Phonetics and Phonology

Complementary distribution and Free variation

Not all sounds of a language are necessarily distinctive sounds. Compare the English and American pronunciations of "dance". Although there are different sounds in the pair, the meaning does not change. Thus, [a as in barn] and [a as in pat] are not phonemes in this case. We call this phenomenon free variation. The two sounds can be referred to as allophones. These sounds are merely variations in pronunciation of the same phoneme and do not change the meaning of the word. Free variation can be found in various dialects of the same language. In this case, the different pronunciations of words throughout a country do not change the meaning of those words.

Another example of sounds which are not phonemes are those which occur in complementary distribution. This means that where one sound of the pair occurs, the other does not.

Consider the following words with respect to the plosive sounds p,t, and k. Put your hand in front of your mouth and pronounce the words. Do you feel a difference?

pill spill till still kill skill

Did you realize, that there is a burst or puff of air after the /p/ in pill, till, and kill, that is absent in spill, still, and skill? The feature that makes the difference between the plosive sounds in pill, till, kill and spill, still, skill is called aspiration (the period between the release of the closure of a consonant and the start of the vocal cord activity for the vowel that comes after it. This period is usually felt as a puff of air.)

Aspirated and unaspirated allophones are one example of complementary distribution: where the one (e.g. the aspirated p) occurs, the other cannot occur. Aspirated [aspirated p], as you can see in this example, occurs only at the beginning of words. [aspirated p] and [p as in pit] are only allophones of the same phoneme /p/.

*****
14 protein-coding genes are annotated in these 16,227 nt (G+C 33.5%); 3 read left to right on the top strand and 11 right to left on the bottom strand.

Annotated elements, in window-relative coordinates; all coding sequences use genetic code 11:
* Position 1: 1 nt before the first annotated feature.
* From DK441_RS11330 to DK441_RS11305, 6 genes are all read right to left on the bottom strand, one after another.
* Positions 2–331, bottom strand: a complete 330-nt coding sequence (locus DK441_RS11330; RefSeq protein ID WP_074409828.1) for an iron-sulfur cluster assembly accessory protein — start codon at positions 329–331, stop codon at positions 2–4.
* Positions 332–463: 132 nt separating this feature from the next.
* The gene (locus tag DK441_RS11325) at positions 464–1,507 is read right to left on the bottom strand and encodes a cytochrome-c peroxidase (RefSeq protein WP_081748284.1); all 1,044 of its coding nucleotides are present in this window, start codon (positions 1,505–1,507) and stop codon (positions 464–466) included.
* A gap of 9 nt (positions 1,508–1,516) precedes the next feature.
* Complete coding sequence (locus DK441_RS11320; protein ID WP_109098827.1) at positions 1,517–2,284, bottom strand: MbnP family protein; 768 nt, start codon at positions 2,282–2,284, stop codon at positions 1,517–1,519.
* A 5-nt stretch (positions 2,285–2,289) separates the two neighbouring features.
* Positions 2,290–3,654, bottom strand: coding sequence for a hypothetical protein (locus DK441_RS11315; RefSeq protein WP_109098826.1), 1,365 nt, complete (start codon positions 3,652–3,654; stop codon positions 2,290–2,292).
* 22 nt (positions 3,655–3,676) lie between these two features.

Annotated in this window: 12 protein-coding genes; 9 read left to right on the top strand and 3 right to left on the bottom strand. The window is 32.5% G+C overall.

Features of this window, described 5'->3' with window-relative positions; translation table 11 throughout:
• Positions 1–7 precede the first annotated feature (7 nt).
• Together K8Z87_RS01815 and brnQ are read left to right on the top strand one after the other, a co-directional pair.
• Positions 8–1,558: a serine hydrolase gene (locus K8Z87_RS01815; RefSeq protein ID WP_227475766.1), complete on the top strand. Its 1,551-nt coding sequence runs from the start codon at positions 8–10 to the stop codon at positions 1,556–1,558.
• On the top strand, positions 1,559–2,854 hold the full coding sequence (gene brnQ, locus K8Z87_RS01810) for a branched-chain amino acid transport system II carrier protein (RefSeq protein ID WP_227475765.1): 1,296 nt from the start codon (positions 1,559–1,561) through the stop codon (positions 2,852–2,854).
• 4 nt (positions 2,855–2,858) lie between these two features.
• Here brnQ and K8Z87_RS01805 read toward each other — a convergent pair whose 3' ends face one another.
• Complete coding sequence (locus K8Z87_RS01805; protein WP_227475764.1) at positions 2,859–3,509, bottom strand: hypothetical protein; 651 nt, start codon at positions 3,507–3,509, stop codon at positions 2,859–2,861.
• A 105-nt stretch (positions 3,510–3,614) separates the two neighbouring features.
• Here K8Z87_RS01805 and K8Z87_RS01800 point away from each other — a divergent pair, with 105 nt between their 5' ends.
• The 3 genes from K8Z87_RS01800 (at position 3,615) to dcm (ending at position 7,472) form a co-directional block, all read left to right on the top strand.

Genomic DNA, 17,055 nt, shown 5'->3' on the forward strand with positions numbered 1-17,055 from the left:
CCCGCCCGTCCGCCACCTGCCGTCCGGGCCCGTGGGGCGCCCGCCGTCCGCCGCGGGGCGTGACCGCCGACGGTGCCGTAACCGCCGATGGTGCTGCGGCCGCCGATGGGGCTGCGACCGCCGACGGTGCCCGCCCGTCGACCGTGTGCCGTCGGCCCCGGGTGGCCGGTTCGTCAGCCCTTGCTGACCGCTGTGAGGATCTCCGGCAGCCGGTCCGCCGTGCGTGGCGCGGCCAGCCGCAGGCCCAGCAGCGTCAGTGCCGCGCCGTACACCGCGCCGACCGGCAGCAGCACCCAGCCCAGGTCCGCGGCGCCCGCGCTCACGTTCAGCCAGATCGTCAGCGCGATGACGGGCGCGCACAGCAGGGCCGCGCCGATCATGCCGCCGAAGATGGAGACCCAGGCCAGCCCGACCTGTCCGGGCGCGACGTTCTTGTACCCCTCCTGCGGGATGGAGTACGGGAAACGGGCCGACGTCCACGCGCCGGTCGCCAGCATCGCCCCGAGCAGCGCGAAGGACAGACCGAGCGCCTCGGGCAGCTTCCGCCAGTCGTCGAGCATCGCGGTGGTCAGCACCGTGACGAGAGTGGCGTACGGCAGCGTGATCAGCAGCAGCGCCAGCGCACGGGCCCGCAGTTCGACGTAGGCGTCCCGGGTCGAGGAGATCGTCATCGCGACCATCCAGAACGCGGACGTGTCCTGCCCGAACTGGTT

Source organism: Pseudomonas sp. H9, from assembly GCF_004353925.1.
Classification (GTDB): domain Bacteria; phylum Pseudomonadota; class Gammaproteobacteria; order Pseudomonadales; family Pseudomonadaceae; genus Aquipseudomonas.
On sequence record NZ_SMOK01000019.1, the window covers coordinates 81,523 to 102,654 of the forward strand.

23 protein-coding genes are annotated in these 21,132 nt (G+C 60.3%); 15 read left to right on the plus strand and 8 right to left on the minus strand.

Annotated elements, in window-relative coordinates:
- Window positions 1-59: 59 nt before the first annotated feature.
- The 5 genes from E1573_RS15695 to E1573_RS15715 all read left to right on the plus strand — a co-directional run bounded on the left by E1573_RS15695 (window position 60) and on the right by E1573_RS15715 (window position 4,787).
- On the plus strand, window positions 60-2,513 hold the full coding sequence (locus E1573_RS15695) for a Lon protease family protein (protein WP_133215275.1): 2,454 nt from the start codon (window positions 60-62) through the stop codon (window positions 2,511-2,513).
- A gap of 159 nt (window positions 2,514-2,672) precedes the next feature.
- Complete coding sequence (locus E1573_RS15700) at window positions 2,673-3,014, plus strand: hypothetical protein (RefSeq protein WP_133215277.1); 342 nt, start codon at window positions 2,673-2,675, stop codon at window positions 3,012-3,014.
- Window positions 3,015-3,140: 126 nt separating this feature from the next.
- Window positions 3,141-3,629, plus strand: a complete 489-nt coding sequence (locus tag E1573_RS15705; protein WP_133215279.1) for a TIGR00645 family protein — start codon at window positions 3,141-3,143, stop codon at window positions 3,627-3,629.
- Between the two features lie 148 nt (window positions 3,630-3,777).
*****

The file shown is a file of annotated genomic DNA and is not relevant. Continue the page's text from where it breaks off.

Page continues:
The word “complementary” actually refers to the fact that the contexts in which the allophones of a phoneme appear can never be the same and they cover the whole range of possible environments in which the sound can occur (for an analogous situation think of complementary angles in geometry). In other words, in a given context X only a certain allophone will occur, while in another context Y, another allophone is expected to occur and X and Y are the only contexts in which the allophones can occur.

It follows from this that the occurrence of allophones is always predictable since in a certain context we can only expect one and only one realization of the phoneme. In the context of the word pill for example – the voiceless plosive /p/ is followed by a stressed vowel and is in syllable-initial position – we can safely say that the aspirated allophone [ph] will come up. If, on the other hand, p is not syllable-initial and is preceded by s as in spill, we can safely predict that the unaspirated variant of p will occur.

The occurrence of different phonemes is, on the contrary, totally unpredictable since it is the very fundamental characteristic of phonemes that they are contrasted in one and the same context. There is no way in which we can predict therefore that in the context -il we will have pill, nil, chill, fill, gill, Jill, sill, kill, mill, hill, dill or till (the list can continue). Any two words – such as pill and bill, mentioned above, or kill and hill, etc. – that help us discover which sounds have a contrastive value in a given language are said to form, just to remind you, a minimal pair.

The following criteria must be met by the two words in order that they form a minimal pair: they should have the same number of sounds, and these sounds should be identical, with the only exception of the contrasting sound that should be distributed in the same context in both words; the words must also have different meanings.